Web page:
Texas also has a tax ceiling for senior citizens. Ask about freezing your taxes the year you are 65. It applies as of January 1 of that year, and will keep your taxes from increasing each year unless you make significant improvements. The freeze or ceiling applies to a surviving spouse living in the home if the spouse is 55 or disabled at the time of the spouse’s demise.
There is a disabled veteran exemption in Texas that also applies to the surviving spouse. If you or your spouse is a disabled veteran, be sure to check to see if you are getting the exemption. You are not eligible if you are remarried, and you can’t receive both the disabled veteran or surviving spouse exemption combined with the over 65 exemption.
Request the forms and send them to the appropriate office, along with any requested documents (probably a copy of your driver’s license and utility bill). Beware that there are people out there who want to do this for you FOR A FEE. They check to see who hasn’t claimed all available exemptions and offer to complete the form for you. You can do this on your own, and if you have any difficulty, the Appraisal District will assist you. You don’t need to pay for free services.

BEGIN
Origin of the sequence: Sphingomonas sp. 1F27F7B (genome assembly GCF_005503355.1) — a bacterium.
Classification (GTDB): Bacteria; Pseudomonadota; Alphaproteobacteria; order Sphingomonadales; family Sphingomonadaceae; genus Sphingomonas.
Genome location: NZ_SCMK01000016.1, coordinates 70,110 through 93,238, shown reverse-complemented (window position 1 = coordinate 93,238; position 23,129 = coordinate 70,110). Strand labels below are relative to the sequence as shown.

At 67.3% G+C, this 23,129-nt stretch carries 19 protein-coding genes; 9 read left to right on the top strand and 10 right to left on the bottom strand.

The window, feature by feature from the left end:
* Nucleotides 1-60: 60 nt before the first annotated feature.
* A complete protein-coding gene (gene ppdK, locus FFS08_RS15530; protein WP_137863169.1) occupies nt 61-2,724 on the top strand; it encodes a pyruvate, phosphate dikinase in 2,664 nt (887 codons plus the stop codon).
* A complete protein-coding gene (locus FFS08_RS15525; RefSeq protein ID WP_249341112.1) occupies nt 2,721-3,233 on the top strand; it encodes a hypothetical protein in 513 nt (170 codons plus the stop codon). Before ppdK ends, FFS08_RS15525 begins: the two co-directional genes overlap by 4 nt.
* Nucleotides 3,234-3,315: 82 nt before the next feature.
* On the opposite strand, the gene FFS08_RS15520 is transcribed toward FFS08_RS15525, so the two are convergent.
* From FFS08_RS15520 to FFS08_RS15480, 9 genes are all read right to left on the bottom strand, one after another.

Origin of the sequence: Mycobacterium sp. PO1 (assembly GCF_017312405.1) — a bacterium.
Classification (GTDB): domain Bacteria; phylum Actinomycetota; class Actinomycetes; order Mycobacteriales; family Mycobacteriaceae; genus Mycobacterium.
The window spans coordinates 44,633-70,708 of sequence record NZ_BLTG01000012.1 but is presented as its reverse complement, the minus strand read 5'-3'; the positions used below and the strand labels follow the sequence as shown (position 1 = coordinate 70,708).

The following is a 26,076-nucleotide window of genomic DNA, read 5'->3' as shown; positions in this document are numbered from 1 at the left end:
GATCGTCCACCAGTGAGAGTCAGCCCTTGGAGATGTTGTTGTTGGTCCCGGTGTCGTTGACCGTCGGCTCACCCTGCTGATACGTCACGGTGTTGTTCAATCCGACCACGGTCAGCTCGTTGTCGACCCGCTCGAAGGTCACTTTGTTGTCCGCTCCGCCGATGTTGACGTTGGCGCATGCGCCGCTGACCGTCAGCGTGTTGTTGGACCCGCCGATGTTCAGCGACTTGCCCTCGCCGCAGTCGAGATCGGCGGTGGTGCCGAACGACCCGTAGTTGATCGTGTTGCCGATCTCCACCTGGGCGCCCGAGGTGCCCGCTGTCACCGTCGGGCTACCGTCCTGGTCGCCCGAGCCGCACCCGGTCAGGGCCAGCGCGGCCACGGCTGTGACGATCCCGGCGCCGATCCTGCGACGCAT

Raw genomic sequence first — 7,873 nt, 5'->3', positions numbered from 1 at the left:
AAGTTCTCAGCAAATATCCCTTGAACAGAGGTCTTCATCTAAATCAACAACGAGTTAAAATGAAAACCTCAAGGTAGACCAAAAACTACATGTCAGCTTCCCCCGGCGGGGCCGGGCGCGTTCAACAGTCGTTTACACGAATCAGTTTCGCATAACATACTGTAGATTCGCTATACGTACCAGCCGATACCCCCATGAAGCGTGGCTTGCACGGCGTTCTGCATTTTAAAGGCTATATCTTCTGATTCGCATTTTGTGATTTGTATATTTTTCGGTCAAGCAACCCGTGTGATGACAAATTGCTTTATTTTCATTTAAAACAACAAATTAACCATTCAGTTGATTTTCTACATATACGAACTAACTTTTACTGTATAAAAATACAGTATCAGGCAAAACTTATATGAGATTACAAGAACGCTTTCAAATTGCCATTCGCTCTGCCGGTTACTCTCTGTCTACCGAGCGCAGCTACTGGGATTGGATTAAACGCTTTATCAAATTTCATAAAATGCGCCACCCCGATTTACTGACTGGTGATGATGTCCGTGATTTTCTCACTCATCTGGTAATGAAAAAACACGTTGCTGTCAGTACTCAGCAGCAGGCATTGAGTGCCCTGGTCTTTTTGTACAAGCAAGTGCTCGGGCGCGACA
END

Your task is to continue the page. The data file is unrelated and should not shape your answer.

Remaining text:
Pay your taxes in full by the end of October and get a 3 percent discount. End of November payments are reduced by 2 percent and end of December payments save one percent. Take advantage of all of the breaks, exemptions and reductions you can get to save a little money on your property taxes in Texas. Remember that you don't pay an income tax and enjoy your little piece of Texas.
Tuesday, August 12, 2014